Hot weather may pose an obvious risk of overheating, but a fever, water bed, or vigorous exercise may cause hyperthermia too. How hot is too hot when you are expecting, and what activities should you steer clear of?
How hot is too hot during pregnancy?
Your normal, average body temperature is slightly below 37 Celsius or 98.6 Fahrenheit. Pregnancy hormones (progesterone especially) and a changed metabolism will increase the body temperature slightly, in some cases even to 38.3 Celsius or 101 Fahrenheit. Anything beyond that is too hot.
The ACOG, American College of Obstetricians and Gynecologists, says a pregnant woman's core temperature should never get hotter than 102.2 Fahrenheit. If you have a fever during pregnancy, especially in the first trimester, it's always important to take fever reducers over the counter fever reducers are safe during pregnancy, while fevers may be dangerous.
Animal studies suggest that overheating during pregnancy also called hyperthermia can be extremely risky, and can lead to neural tube defects like spina bifida. It is not quite clear how risky overheating is in human pregnancies, but there were some studies carried out on the topic. There is some evidence that significantly elevated temperatures increase the risk of miscarriage; those expectant mothers who regularly use hot tubs at high temperatures are more likely to miscarry.
Japanese research shows that mothers who were ill and had a fever early on in pregnancy had a higher risk of having a baby with anencephaly, while a study from Finland during the 1990s found that overheating in the first trimester is associated with cardiovascular malformations in a fetus. Plenty of sources will tell you that there is "no scientific evidence" that overheating during pregnancy can actually harm unborn babies, but the small sample of scientific findings we just mentioned should be quite enough to prove otherwise, all by itself. Pregnant women should avoid overheating, especially during the first trimester when all the vital organs are being formed.
Activities that carry the risk of overheating
A number of activities carry the risk of overheating during pregnancy. Out of those, a high fever is probably the most obvious one. The good thing about fevers during pregnancy is that a fever usually gets someone's attention, and most people will take fever reducers to bring it down. A recent study that suggested fever early on in pregnancy doubles the risk of having a child with autism has been the topic of much discussion, but cardiovascular problems and neural tube defects are also on the list of possible consequences.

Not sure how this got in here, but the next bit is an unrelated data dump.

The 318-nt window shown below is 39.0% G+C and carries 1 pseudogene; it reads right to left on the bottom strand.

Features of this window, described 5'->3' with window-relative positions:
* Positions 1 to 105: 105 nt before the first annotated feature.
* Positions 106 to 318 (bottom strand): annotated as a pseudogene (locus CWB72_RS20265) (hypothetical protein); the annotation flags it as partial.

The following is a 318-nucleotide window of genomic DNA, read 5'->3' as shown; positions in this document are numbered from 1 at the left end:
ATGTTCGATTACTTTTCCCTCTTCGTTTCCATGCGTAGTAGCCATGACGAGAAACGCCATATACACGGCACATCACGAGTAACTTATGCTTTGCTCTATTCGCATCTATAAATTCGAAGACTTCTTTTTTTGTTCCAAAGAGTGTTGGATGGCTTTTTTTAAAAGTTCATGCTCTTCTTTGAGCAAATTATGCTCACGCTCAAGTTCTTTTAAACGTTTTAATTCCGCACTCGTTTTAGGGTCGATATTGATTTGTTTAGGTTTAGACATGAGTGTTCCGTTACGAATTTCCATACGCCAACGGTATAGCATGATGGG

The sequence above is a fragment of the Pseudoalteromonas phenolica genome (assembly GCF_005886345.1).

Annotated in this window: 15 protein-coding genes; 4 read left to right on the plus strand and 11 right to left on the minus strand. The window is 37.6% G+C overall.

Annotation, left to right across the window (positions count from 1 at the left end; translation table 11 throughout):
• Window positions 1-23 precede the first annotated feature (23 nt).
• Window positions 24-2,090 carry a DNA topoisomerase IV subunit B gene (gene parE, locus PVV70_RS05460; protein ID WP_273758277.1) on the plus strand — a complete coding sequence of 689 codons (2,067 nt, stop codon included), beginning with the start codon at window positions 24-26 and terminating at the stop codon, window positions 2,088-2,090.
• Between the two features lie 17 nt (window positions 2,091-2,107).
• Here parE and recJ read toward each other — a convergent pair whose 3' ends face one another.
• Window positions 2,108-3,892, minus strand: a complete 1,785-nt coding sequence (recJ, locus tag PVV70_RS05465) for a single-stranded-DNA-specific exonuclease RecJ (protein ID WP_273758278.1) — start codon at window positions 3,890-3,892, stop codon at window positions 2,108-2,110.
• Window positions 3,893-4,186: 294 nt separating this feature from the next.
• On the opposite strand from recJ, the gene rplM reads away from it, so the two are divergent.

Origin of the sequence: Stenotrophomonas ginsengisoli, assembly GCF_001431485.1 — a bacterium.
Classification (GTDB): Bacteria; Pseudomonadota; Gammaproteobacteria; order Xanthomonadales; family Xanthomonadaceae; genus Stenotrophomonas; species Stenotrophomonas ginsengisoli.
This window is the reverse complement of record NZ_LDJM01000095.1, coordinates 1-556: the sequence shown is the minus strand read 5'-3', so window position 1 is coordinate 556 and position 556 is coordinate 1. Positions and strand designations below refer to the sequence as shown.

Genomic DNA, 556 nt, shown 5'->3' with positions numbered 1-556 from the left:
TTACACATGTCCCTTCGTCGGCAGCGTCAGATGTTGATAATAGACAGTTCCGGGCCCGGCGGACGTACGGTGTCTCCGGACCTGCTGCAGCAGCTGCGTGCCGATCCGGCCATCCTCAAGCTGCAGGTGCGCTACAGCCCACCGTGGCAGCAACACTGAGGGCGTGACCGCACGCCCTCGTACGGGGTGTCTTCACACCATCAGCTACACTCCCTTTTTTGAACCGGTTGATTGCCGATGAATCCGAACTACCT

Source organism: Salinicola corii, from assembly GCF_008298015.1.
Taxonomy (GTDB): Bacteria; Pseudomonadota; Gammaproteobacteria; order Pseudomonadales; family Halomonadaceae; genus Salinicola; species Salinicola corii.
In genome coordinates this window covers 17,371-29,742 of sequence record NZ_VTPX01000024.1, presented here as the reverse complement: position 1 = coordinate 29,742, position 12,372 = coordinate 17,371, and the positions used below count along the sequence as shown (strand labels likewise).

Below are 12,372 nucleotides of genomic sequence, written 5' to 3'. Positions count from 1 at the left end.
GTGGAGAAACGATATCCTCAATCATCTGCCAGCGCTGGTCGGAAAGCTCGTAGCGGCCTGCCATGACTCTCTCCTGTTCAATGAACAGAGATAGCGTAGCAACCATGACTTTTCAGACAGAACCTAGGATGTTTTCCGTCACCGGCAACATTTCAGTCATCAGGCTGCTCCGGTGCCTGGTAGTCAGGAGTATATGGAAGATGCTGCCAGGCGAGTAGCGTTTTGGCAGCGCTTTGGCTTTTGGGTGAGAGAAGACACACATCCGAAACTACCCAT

The moral of the story?
Don't worry about the side effects of paracetamol or Tylenol during pregnancy, and be much more concerned about the possible side effects of a fever in the first trimester. Using hot tubs, taking hot baths at home regularly, or going to a sauna or sunbed are also activities that may lead to overheating and that are quite obvious, as well as easy to avoid. Hot tubs are especially risky because they keep most of your body immersed for long periods of time. That explains why there are many more warnings against using hot tubs than against having a hot bath at home.
Being pregnant in the summer in a country with a hot climate, or during a heat wave, may be just as risky. There isn't much you can do about that except turning the air conditioning on and staying out of the sun. Tanning at the beach is not a good idea during pregnancy because of overheating concerns as well as other dangers. Did you know melanoma is the only cancer than can affect the placenta, too?
Vigorous exercise during pregnancy may also lead to fetal hyperthermia. Running, jogging, and vigorous aerobics are all activities that can cause overheating, but may not if you take the right precautions. You may just be fine if you don't go running in the hot sun, take plenty of water with you and use it, and take regular breaks. Wearing loose cotton clothing is another important step you can take to prevent overheating. Low-impact exercises that don't have a risk of hyperthermia at all are safer, however. Swimming, prenatal yoga, and low-impact aerobics (in an air-conditioned environment if need be) are all safe pregnancy exercises that don't raise your core temperature too much. Swimming may actually cool you down.